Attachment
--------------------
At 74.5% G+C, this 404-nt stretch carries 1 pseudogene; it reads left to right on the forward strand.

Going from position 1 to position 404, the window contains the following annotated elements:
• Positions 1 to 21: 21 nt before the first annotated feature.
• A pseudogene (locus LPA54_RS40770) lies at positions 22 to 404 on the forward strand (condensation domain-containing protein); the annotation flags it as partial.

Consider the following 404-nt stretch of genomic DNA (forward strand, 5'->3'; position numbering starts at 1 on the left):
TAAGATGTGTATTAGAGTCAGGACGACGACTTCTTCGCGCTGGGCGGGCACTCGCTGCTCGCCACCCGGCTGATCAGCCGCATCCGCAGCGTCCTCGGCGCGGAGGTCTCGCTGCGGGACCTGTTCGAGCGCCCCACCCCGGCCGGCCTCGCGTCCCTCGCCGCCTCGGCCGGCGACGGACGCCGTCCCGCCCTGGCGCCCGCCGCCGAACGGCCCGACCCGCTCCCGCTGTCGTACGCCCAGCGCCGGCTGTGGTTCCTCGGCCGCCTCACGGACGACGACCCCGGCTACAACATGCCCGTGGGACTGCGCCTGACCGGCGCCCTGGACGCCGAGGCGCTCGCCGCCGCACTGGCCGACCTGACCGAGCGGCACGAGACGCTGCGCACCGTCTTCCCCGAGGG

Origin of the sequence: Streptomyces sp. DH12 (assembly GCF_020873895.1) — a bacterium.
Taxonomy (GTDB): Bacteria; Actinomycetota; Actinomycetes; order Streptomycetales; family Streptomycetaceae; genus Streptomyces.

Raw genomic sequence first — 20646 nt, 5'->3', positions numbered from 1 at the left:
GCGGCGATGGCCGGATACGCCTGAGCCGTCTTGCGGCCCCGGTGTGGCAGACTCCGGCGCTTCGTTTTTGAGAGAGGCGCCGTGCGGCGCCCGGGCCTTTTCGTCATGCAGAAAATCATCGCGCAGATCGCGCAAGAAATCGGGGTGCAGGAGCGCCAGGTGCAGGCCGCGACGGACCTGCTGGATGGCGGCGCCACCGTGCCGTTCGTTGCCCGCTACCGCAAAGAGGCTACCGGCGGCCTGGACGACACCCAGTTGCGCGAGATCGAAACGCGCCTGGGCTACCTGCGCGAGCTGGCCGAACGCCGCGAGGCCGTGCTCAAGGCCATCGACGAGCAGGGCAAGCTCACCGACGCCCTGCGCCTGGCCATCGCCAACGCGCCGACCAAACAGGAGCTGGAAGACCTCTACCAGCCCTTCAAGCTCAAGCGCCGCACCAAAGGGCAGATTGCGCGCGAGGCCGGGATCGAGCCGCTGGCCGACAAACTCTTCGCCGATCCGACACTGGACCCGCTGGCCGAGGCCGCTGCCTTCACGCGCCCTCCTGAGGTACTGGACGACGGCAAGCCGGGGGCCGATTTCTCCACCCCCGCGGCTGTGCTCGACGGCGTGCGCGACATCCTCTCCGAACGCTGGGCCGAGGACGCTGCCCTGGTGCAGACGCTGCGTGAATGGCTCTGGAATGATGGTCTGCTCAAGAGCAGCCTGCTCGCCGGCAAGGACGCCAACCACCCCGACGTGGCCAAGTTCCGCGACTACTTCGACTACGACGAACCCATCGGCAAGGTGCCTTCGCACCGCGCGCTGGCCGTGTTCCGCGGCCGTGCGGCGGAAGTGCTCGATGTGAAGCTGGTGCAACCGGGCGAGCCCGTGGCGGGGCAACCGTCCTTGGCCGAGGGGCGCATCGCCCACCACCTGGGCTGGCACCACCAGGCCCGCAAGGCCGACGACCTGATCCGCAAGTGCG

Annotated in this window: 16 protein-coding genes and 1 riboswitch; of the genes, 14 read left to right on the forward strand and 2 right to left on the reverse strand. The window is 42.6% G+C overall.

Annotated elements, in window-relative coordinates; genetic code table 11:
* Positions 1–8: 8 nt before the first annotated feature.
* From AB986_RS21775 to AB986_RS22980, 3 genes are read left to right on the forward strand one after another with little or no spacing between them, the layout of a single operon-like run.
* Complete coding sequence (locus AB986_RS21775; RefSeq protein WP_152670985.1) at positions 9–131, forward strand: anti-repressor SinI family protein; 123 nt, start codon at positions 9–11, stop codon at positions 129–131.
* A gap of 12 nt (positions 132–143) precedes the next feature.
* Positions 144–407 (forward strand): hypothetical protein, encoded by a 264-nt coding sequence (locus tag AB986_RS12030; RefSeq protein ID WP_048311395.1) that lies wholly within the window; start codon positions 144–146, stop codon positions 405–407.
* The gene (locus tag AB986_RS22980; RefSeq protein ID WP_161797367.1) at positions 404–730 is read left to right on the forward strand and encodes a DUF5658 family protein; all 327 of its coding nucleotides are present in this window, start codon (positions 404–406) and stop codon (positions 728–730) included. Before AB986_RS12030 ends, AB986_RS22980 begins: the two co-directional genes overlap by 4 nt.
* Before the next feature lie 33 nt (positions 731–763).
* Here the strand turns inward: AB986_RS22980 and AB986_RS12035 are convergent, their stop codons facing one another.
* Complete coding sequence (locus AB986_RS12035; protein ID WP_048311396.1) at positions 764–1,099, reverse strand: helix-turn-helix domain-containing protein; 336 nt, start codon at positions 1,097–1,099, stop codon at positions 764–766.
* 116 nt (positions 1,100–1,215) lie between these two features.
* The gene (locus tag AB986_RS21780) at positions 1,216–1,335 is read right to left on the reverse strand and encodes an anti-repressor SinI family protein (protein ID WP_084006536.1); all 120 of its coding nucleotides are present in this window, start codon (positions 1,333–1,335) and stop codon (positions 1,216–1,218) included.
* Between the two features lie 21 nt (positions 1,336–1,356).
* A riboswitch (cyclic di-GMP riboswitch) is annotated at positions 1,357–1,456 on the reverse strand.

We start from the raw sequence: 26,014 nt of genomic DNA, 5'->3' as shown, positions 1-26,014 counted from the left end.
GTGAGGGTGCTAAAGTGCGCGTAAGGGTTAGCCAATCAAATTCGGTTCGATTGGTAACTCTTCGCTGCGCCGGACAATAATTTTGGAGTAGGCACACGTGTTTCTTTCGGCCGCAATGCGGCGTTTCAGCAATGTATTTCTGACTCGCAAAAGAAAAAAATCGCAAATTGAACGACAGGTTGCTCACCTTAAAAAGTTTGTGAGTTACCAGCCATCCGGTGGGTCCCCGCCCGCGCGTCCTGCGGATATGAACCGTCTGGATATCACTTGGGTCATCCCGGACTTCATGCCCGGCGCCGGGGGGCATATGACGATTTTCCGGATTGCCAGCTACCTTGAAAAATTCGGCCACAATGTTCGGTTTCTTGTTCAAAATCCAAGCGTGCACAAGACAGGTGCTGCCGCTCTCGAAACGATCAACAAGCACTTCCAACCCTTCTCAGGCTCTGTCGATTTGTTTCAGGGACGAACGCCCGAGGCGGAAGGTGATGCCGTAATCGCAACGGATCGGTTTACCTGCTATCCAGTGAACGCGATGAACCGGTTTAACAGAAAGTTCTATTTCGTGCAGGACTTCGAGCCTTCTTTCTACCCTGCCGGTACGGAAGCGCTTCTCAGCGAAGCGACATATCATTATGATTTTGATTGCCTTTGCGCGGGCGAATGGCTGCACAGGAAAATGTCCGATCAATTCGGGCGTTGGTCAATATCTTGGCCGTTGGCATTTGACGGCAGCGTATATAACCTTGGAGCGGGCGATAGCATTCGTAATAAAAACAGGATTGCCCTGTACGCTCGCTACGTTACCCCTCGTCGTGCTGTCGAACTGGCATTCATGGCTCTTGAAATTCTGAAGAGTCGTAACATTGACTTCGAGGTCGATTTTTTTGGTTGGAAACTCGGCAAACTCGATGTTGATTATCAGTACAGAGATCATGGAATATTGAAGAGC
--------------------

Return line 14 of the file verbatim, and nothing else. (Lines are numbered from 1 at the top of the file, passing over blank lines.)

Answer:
* From AB986_RS21775 to AB986_RS22980, 3 genes are read left to right on the forward strand one after another with little or no spacing between them, the layout of a single operon-like run.